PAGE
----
Science-fiction novels — they’re still the only place where UFO-like flying automobiles lifting off and buzzing away can be described as normal.
And while Davis inventor and entrepreneur Paul Moller has spent nearly a lifetime developing a flying machine like that futuristic fantasy, he’s been unable to bring such a car to market.
But now, model aircraft fans will be treated to a radio-controlled reproduction of Moller’s Skycar 400 model — albeit at one-seventh size — thanks to a partnership between Moller International Inc. and American Space Industries. The Skycar has the potential for vertical take-off and landing.
Russell Decker, CEO of the Bay Area-based American Space Industries, approached Moller three months ago to discuss a partnership.
“When it comes to Moller’s aircraft, the way it flies is so fantastic that we just had to have it,” he said. “It’s going to be a lot of fun to fly it. It has such unique, premier aerodynamics.”
While there are quad-copters that can ascend vertically, Decker said nothing really compares to the Skycar’s flight characteristics.
But because of that, it’s going to be quite a technical endeavor for American Space Industries to scale the Skycar down.
“There are elements to stabilizing a small vehicle that are significantly more difficult than a bigger vehicle,” Moller said. “Our experience is that he’ll have to have fairly rapid processing.”
Like others in the line of Moller International vehicles, the Skycar 400 is driven by the company’s trademarked Rotapower engine. It features four of the compact rotary engines, one each in every nacelle.
Because miniaturizing the engines and integrating them into the sub-scale models is not feasible, the remote-controlled Skycars instead will rely on recent advancements in battery design for power.
American Space Industries’ developers will be using lightweight components, in conjunction with layout data supplied by Moller International, to get the little aircraft in working order.
“It’s definitely going to be a challenge,” Decker said. “If we do a good job on creating this first one, we’ll probably be talking again with Moller about replicating some of the other designs.”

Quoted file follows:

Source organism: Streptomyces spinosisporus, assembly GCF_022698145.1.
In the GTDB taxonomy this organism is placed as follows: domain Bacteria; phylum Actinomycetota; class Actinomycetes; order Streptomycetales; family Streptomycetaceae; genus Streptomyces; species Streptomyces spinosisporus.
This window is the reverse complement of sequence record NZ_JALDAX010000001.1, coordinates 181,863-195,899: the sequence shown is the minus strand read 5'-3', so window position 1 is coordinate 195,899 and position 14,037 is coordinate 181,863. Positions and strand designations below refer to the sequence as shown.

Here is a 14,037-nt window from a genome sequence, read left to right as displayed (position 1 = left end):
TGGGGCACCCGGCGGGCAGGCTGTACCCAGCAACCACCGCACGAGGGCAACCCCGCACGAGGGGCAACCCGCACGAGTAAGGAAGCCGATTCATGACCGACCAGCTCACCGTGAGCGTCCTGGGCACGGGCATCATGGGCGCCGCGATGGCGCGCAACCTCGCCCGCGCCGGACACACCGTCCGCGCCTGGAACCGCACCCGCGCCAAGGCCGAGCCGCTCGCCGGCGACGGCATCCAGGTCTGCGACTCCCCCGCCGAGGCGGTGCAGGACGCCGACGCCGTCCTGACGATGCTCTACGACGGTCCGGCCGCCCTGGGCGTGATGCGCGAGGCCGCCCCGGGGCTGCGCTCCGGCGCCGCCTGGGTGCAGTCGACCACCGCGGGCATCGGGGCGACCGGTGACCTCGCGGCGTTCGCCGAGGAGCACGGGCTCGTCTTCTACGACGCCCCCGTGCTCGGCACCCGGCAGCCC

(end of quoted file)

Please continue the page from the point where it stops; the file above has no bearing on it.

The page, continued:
The release date of the RC vehicle is slated for mid-October. It will be available in local hobby stores and online, Decker said, with the price tag of $300.
The accessibility of the replica Skycars will far predate that of the full-sized vehicles, as Moller International is still in the process of securing enough capital to proceed with production.
“You spend a huge amount of money to get to the next stage, and then it’s incrementally more money to get to the stage after that one,” Moller explained. “The aerospace business, as anyone knows, is an expensive business.”
In December 2011, Moller International announced a joint-venture partnership with a consortium of private companies in China. Included in that agreement is $13.7 billion in funding, with a stated objective of overseas distribution of Skycars by 2018.
At the beginning of this year, the company announced it had signed a memorandum of understanding with Athena Technologies LLC in Los Angeles to establish co-production for its aircraft in China.
The joint venture, which has yet to be finalized — despite a recent Moller International news release stating that “steady progress” is being made on it — will amount to a $480 million investment.
But Moller International lost a reported $1.2 million in its first three quarters of 2013, ending March 31. It also suffered a loss of $1.1 million loss in the same period the year prior.
Though the financial struggles bring questions as to when the dream of a Skycar on the market may be realized, there’s a certain enthusiasm for it that’s been reignited by the announcement of the reproduction.
“We didn’t get involved in this with that view in mind,” Moller said, “but we’ve certainly seen a lot of interest because of it; so from my point of view, and that of stockholders, it’s a good thing.”
— Reach Brett Johnson at email@example.com or 530-747-8052. Follow him on Twitter at @ReporterBrett